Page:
It's very common, and totaly treatable.

You might want to take a look at the dust and dander situation in your home too. That can worsen symptoms. With our kitties, we are super suseptable.

I have suffered from asthma ALL MY LIFE. It started as Sport Induced when I was athletic. Then I got injured and started to gain weight. My asthma has progressively gotten worse as my weight and Blood pressure have gone up.

The good news is, for me, it has gotten better as I have begun to loose weight and have controled my BP with meds. I ALWAYS have problems breathing, some days are better than others though. I am on Singular (pill), Advair (diskus) and Albuterol. Amazingly enough, the Lasix I am on for water retention is the key factor. If I forget to take that and start to swell, my breathing becomes VERY labored. Mine asthma is WAY more than you would have to go through, and mine is TOTALY managable as well.

So don't be scared. If you need any advice, I would be happy to talk to you.
post #11 of 24
Thread Starter 
Quote:
Originally Posted by Sandtigress View Post

One diagnostic test for asthma is a methylcholine challenge. Methylcholine is an irritant to your lungs - people with asthma usually respond at lower doses than people without. They give you four doses, from low to high, and measure your breathing after each one.

It turns out that I didn't have asthma after all, just a touch of "reactive airway disease" - I'm a little more sensitive than most people, but I don't actually have asthma. But I still had problems with shortness of breath, coughing, etc. They tried me out on a medication, and lo and behold, it worked.

The medication? A heartburn drug! Why? There is a condition called vocal cord dysfunction, or VCD, for short. In asthma, the bronchioles of the lungs close up, making it hard to breathe. In VCD, its the vocal cords that close, but it results in the same general symptoms. VCD isn't usually helped by asthma drugs, which is why my symptoms never went away. A lot of the symptoms are identical to asthma though - shortness of breath, sometimes wheezing, coughing. Some people get tightness in the throat or chest, or feel like they can't get a full breath in. A lot of the time, its brought on by reflux - even in people who don't feel like they have reflux.

My triggers, apart from reflux, are the cold, and laughing too hard . Turns out lots of people are diagnosed with asthma when they really have VCD.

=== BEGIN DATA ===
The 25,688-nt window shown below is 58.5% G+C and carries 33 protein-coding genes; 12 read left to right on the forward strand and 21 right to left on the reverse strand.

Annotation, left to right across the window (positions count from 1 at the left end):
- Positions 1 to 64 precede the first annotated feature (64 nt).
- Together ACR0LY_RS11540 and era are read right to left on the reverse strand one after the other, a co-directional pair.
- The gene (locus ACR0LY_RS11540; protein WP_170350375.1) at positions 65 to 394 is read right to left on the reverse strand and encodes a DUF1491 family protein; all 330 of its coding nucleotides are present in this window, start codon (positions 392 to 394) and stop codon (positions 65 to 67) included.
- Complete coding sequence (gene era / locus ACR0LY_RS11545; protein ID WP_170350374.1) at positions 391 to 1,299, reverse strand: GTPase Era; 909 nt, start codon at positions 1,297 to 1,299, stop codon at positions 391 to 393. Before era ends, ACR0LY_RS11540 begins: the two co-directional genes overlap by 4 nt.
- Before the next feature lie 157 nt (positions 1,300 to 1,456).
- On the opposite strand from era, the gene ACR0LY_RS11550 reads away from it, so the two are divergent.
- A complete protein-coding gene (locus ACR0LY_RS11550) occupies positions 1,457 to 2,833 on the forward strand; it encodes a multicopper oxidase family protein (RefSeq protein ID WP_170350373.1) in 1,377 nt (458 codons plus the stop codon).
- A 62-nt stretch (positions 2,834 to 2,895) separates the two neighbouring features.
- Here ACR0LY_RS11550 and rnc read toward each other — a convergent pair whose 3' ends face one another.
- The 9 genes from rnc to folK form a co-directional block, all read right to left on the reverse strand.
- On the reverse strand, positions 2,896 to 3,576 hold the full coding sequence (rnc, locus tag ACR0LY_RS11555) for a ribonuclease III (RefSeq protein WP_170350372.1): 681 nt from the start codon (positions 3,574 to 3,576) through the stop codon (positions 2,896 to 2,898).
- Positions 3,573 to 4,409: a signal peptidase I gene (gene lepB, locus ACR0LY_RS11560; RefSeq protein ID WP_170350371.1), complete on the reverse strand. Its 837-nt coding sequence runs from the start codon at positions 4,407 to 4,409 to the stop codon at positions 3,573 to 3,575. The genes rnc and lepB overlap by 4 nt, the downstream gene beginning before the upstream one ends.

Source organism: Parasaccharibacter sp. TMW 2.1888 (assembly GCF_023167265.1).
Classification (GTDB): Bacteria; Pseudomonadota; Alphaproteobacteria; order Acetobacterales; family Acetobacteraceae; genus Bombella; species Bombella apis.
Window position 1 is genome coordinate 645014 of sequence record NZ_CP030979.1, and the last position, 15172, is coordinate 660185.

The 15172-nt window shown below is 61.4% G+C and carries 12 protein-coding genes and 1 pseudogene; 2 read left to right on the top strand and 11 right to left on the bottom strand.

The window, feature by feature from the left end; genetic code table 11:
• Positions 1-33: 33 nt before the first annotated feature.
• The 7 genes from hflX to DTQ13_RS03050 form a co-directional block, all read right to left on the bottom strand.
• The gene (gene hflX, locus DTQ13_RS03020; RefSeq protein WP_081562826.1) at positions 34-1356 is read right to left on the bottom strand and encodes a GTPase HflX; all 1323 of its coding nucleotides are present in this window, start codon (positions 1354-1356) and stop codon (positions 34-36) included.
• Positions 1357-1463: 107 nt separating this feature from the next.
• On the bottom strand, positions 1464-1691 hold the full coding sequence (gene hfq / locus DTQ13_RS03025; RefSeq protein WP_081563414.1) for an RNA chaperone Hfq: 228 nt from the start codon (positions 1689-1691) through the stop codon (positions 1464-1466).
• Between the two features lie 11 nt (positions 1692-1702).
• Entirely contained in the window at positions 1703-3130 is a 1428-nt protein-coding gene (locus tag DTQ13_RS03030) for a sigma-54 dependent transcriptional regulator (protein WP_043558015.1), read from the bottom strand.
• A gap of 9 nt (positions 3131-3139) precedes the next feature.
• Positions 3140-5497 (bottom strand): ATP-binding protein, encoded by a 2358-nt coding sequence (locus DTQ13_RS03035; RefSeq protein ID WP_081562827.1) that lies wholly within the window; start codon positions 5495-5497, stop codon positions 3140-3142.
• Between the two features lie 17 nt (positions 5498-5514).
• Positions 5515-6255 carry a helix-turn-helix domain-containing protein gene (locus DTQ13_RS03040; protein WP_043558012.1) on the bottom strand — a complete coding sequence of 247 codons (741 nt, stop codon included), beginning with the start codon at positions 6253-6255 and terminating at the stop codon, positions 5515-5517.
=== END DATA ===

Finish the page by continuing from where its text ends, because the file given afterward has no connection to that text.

Anyhow, get your doctor to give you a methylcholine test, or go to a specialist who will do one. I think that's one of the only ways to know that you really have asthma.
That's really interesting to note, especially since laughing too hard can also set me off. I'll definitely ask my doctor for the methylcholine test. Thank you for the information.
post #12 of 24
You're welcome. Some other things to note with mine - I never noticed it until the doctor asked, but I have always had a very mild, constant throat clearing that he says is part of the reflux problem. Also, when I get a bad cough, it often turns into uncontrollable coughing fits - probably because of the VCD. When mine gets set off by cold or laughing though, it usually turns into a short coughing fit, with lots of mucus (hopefully not TMI :p).

I try to get the info about VCD out, because a lot of people get misdiagnosed, and go through steroid treatments for years - its not good for you if you're healthy, though I know I would rather deal with the side-effects of the steroids than with asthma if I had it. I was lucky enough to have a doctor who worked at a place where they discovered a lot of info on VCD, so he recognizes it when he sees it.
post #13 of 24
IN a bit of a hurry so I didn't thoroughly read this thread but thought I'd give my input.

I was diagnosed with Asthma as a baby. It was very bad too. One week out of every month I was hospitalized in an oxygen tent due to the severity. Then, if I had a spontaneous attack They'd rush me to the E.R. for epinephrine and sussphren shots (adrenaline). I probably spelled those two wrong. basically what it did was open the passage ways by exciting my body. not sure how else to say it. but getting straigh shots of adrenaline is amazing. I'd go in feeling awful and not being able to breath well at all. Then the moment they gave me the shot I was 100% better instantly. Course I had to stay to make sure i was ok, but I could be having the worst attack I've ever had and a shot would have me back to normal inside of 30 seconds it seems like.

I also had to go through a myriad of inhalers. back then they didn't have the stuff they have now, i had to use this thing that you put a capsule in, and when you closed the lid it punctured the capsule. Then by inhaling it drove a little fan that literally sprayed the medicine down my throat. NOw, if you have ever had asthma you know that almost ANY foreign substance will launch it.... anyway.